Everybody Hurts Sometimes: But Is Insurance Available to Compensate That Pain?May 11, 2018 | Michael C. Cannata | Frank M. Misiti |
From efforts to curtail cyber-bullying, to the creation of safe spaces, protecting individuals from mental injury is now mission critical. Every day, lawsuits are filed by individuals seeking damages for conduct that has resulted in mental injury. Not surprisingly, the targets of these lawsuits have turned to their insurers to defend and indemnify them against such claims. To that end, a recent decision by the Second Circuit underscores the fact that the availability of insurance coverage for these claims will turn on how “bodily injury” is defined by the policy at issue.
In Inc. Village of Old Westbury v. American Alternative Ins. Corp.,1 the Second Circuit recently held that allegations of mental injury, without more, do not fall within the definition of “bodily injury” under the commercial general liability policy at issue. In doing so, the Second Circuit affirmed the trial court’s grant of summary judgment to American Alternative Insurance Corp. (AAIC) concluding that AAIC did not have any obligation to defend or indemnify the Village of Old Westbury (the Village) in connection with an underlying lawsuit.
In the underlying lawsuit, a motorist claimed that the Village clerk negligently failed to alert the Department of Motor Vehicles that the motorist had paid a traffic fine. As a result, the motorist claimed that he was arrested following a routine traffic stop because of the apparent outstanding traffic fine. The motorist commenced an action in the New York State Supreme Court against the Village, claiming to have suffered mental injury as a result of his arrest. The motorist sought damages for negligent infliction of emotional distress, emotional distress, and psychological distress.
The Village, in turn, commenced a declaratory judgment action against AAIC seeking a declaration that AAIC was obligated to defend, and indemnify, the Village in connection with the motorist’s lawsuit. Specifically, the Village sought coverage under a commercial general liability policy issued by AAIC which provided coverage for, among other things, “bodily injury” defined as:
bodily injury, sickness, or disease sustained by a person. This includes mental anguish, mental injury, shock, fright, or death resulting from bodily injury, sickness, or disease.2
The Village argued that coverage existed under the AAIC policy because the motorist’s allegations of mental injury fell within the above definition of “bodily injury.” To support its position, the Village pointed to the New York State Court of Appeals’ decision in Lavanant v. General Accident Ins. Co. of Am.,3 which, according to the Village, held that under New York law, mental injury qualifies as “bodily injury.”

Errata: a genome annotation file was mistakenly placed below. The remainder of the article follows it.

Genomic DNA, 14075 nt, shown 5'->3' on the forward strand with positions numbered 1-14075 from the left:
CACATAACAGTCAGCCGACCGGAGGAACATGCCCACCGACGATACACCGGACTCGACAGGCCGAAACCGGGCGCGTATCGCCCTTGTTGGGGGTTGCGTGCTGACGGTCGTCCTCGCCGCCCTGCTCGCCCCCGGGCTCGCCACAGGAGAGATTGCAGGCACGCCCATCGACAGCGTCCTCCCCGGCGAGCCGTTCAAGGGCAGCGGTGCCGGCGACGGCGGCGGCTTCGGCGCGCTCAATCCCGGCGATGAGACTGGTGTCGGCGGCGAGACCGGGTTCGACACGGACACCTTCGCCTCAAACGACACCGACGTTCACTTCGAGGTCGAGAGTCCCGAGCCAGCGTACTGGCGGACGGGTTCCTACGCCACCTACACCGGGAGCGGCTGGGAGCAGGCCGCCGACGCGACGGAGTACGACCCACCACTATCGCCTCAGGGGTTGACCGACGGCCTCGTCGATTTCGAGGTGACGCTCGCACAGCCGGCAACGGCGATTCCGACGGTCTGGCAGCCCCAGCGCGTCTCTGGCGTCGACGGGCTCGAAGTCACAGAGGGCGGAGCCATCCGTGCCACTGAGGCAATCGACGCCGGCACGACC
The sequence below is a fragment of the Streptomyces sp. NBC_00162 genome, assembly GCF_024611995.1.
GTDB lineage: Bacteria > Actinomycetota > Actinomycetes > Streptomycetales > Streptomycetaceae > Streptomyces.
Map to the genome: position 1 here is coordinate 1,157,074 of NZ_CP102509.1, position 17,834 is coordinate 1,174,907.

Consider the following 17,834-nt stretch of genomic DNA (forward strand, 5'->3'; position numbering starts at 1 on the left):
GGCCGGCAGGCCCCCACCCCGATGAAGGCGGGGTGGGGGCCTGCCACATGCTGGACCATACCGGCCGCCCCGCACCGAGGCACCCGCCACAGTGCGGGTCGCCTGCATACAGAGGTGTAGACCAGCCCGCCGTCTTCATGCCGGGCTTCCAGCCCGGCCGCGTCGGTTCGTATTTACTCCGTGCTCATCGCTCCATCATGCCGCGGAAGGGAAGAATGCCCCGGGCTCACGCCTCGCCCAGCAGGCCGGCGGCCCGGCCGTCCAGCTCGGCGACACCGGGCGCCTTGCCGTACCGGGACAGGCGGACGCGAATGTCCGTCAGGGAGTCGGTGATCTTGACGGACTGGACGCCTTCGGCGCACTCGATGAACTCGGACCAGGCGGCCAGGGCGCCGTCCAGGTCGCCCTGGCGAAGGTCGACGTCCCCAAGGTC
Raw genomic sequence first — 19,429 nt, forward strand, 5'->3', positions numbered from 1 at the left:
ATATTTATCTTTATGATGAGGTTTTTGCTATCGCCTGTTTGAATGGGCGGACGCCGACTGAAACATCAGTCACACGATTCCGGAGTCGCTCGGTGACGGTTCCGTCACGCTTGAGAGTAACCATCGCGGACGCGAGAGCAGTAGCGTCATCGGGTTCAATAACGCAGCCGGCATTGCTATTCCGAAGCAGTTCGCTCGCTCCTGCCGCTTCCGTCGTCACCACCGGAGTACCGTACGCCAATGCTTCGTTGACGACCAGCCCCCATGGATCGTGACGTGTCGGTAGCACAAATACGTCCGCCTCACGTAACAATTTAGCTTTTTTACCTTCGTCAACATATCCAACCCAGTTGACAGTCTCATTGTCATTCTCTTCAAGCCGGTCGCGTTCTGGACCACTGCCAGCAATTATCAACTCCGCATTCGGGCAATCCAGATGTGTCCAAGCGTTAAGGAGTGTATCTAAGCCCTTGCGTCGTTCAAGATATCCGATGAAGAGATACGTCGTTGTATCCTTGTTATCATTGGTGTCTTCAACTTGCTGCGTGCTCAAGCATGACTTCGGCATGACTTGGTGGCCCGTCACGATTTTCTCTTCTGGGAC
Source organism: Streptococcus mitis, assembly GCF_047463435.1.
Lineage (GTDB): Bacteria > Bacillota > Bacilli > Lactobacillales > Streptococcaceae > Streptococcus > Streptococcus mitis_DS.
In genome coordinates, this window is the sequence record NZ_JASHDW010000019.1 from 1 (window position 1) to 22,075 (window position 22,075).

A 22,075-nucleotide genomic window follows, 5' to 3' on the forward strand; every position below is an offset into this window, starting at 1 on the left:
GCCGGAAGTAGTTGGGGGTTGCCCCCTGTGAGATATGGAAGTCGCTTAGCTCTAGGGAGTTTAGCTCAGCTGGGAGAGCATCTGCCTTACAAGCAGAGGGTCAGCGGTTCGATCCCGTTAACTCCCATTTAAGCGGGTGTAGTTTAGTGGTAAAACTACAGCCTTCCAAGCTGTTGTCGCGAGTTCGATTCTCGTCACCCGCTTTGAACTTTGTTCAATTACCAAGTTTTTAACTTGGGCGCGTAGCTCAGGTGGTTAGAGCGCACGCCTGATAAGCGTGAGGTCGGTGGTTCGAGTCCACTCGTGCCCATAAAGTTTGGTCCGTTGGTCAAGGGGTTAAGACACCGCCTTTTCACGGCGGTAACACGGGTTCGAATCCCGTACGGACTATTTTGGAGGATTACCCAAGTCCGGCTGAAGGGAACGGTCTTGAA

The District Court, however, discounted Lavanant because, in that case, the Court of Appeals concluded that the definition of “bodily injury” in the policy at issue was ambiguous and, thus, should be construed in favor of the insured. Unlike the AAIC policy, the policy at issue in Lavanant broadly defined “bodily injury” as just “bodily injury, sickness, or disease.”4 The District Court reasoned that no such ambiguity was present in the AAIC policy because it plainly states that for coverage to exist, the motorist’s mental injury had to result from an independent bodily injury.5
The Second Circuit agreed. Specifically, the court held that the second sentence of the definition of “bodily injury” in the AAIC policy would be superfluous if the definition of “bodily injury” included purely mental injuries that were not connected to some independent bodily injury. The Second Circuit further distinguished Lavanant on the basis that the policy at issue in Lavanant did not limit coverage only to mental injuries that flowed from some bodily injury, but extended broadly to mental injury alone, even without any physical injury or contact.6
Accordingly, to determine whether a claim for mental injury is covered, careful consideration must be given to the definition of “bodily injury” in the policy at issue. Specifically, consideration should be given to whether the policy contains a requirement that any alleged mental injury results from an independent bodily injury. As demonstrated by the Second Circuit’s holding, a policy containing such a requirement will likely result in an insurer avoiding any obligation to defend or indemnify its insured for a claim seeking redress for mental injury alone.
Reprinted with permission by the Nassau County Bar Association.
1. Inc. Village of Old Westbury v. American Alternative Ins. Corp., 2018 U.S. App. Lexis 3177 (2d Cir. Feb. 8, 2018).
2. Id. at *3.
3. Lavanant v. General Accident Ins. Co. of Am., 584 N.Y.S.2d 744 (1992).
4. Inc. Village of Old Westbury v. American Alternative Ins. Corp., 2017 U.S. Dist. Lexis 51963, at *3-4 (E.D.N.Y. Mar. 31, 2017)
6. Inc. Village of Old Westbury, 2018 U.S. App. Lexis 3177, at *4.